Blue-green_algae_bloom_4_c.jpgAnother option to address heavy phosphorus loads is to mitigate free reactive phosphorus by applying aluminum sulfate or a product called Phoslock. Binding available phosphorus is a fairly popular approach and can be included as part of an integrated method to resetting the water chemistry to a pre-tipping point level. In some cases Phoslockhas been used to form a barrier, capping the sediment layer and sequestering the heavy phosphorus levels below.

    For some, the option to dredge the waterbody is feasible. If so, this is likely the most successful approach to removing phosphorus from the system. Unfortunately, dredging waterbodies can be incredibly expensive, depending on the site and local regulations.

    Okay, so what is the best advice? Prevent excess nutrient loading with vegetative buffers, better watershed management practices, forebays, and by fixing eroded areas. Manage your water chemistry via aeration and allowing healthy amounts of aquatic plants. If you have immediate issues with blue-green algae, herbicides are like mowing the yard. Plan on more than one treatment until you figure out how to re-appropriate those troublesome nutrient loads. Look at binding phosphorus with products mentioned above, but know that you will be sequestering phosphorus into the bottom sediment. Be sure to understand you’ll need to think about nutrient loading long-term, not just a one-and-done management strategy.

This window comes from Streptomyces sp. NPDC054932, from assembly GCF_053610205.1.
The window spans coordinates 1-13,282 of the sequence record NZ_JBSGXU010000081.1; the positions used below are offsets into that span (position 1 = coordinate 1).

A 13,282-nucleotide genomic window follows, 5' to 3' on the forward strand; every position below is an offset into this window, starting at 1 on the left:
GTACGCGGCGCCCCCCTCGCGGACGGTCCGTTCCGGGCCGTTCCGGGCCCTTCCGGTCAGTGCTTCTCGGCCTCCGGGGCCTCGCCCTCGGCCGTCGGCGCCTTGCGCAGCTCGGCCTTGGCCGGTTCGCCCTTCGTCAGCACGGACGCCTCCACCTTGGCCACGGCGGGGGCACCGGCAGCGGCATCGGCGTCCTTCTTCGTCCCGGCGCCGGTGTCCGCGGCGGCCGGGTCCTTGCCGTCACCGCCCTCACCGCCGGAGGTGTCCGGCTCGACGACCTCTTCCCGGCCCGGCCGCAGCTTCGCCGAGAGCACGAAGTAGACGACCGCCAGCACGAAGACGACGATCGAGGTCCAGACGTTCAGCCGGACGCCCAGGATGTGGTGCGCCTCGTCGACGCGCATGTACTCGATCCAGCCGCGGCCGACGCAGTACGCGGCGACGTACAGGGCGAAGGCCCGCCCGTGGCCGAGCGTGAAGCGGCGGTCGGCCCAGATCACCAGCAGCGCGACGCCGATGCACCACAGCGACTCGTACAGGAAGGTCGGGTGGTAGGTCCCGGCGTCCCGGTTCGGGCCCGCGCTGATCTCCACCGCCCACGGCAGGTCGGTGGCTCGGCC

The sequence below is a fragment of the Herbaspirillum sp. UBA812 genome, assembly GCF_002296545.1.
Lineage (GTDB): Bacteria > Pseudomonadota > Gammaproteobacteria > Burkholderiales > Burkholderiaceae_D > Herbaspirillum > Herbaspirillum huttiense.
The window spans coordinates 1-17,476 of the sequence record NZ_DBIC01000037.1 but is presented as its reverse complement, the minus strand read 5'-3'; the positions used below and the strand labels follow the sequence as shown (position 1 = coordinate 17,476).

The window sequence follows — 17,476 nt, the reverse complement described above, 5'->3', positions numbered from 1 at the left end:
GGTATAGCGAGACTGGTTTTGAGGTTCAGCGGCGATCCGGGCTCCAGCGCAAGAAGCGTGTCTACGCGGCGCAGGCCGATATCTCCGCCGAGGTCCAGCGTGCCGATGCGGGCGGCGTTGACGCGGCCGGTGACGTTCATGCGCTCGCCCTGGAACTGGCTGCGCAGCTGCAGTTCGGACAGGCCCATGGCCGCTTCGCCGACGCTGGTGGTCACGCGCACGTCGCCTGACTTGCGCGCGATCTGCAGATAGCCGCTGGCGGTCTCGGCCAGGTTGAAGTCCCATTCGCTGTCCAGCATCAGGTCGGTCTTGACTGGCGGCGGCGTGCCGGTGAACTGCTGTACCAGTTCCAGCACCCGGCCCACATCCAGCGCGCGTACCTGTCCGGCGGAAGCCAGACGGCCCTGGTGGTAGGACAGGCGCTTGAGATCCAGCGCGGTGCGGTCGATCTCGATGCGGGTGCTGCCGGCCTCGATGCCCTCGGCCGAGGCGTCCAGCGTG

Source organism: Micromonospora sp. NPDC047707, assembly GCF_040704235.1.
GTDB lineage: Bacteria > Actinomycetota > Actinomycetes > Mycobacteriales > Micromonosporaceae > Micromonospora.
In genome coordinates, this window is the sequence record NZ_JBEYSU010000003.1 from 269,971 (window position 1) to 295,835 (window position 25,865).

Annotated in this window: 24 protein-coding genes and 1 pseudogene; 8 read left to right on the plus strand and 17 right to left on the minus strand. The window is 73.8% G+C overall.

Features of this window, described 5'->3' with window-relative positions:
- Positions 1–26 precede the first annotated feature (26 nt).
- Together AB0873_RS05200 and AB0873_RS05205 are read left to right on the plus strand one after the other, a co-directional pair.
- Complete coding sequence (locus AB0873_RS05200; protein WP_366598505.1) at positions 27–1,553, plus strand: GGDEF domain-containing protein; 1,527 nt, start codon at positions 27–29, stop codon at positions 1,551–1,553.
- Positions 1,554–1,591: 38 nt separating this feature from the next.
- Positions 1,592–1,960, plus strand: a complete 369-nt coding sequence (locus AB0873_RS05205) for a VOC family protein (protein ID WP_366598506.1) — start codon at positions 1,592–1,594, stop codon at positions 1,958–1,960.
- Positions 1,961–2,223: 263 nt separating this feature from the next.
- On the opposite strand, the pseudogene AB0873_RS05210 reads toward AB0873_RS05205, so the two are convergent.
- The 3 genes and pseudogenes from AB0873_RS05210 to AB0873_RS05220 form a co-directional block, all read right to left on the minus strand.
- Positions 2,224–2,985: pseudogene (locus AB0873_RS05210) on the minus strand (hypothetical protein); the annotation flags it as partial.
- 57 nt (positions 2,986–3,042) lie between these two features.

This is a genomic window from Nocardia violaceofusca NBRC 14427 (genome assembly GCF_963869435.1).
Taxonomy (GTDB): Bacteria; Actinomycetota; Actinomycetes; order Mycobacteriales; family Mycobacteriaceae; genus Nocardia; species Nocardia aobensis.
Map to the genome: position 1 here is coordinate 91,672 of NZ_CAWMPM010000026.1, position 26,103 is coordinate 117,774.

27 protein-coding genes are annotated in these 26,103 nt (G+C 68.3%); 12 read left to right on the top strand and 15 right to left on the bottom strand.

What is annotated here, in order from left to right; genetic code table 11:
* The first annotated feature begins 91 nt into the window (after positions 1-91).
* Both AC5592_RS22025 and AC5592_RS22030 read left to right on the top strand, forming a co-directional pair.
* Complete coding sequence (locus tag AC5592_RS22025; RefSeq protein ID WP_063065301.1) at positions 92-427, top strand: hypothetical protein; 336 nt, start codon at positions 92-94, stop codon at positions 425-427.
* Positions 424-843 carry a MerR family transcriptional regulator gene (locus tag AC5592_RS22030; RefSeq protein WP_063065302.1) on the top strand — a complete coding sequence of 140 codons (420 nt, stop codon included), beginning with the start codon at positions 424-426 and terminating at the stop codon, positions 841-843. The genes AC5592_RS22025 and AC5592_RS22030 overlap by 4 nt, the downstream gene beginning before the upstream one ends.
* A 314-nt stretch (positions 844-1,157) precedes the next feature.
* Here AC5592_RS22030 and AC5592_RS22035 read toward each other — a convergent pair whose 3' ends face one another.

If you do the preventative things, mitigate current issues to keep your water immediately healthy, and have a strategy to relieve your pond of excess nutrients, you’ll put off nature’s aging process.

    At the end of the day, chronic blue-green algae issues can be a significant challenge, so don’t procrastinate. The key to success is to recognize this is a long-term battle, and you need to establish a management plan that fits your situation and budget. If this seems intimidating, locate and work closely with someone who understands the complex relationship between all of the environmental variables that are contributing to your situation.

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    David Beasley is a Fisheries Biologist and the Director of Fisheries for SOLitude Lake Management. SOLitude Lake Management has been committed to providing full service lake and pond management services that improve water quality, preserve natural resources, and reduce our environmental footprint. Lake, pond and fisheries management services, consulting, and aquatic products are available nationwide. Learn more about SOLitude Lake Management and purchase products at www.solitudelakemanagement.com

    Topics: Aquatic Weeds and Algae, Published Articles